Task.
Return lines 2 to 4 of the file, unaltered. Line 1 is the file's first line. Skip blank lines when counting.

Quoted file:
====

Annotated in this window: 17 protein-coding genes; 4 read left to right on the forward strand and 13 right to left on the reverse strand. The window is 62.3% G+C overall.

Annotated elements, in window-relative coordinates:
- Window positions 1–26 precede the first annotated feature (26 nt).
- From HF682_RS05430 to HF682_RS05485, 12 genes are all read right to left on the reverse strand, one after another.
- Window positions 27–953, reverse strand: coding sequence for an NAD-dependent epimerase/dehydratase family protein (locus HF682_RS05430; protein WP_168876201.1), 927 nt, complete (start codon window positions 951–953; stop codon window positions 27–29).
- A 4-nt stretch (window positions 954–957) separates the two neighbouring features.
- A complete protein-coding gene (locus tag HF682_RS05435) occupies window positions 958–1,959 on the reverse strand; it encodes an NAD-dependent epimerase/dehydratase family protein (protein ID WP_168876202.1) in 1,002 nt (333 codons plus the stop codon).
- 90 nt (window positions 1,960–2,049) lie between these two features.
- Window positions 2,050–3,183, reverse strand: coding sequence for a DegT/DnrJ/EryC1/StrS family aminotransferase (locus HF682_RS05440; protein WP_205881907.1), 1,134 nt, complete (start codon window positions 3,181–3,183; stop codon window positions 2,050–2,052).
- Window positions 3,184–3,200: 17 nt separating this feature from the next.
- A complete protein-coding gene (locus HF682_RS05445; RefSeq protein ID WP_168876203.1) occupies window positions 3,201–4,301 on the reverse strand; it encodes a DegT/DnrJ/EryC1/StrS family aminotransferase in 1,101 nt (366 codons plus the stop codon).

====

Annotated elements, in window-relative coordinates:
- Window positions 1–26 precede the first annotated feature (26 nt).
- From HF682_RS05430 to HF682_RS05485, 12 genes are all read right to left on the reverse strand, one after another.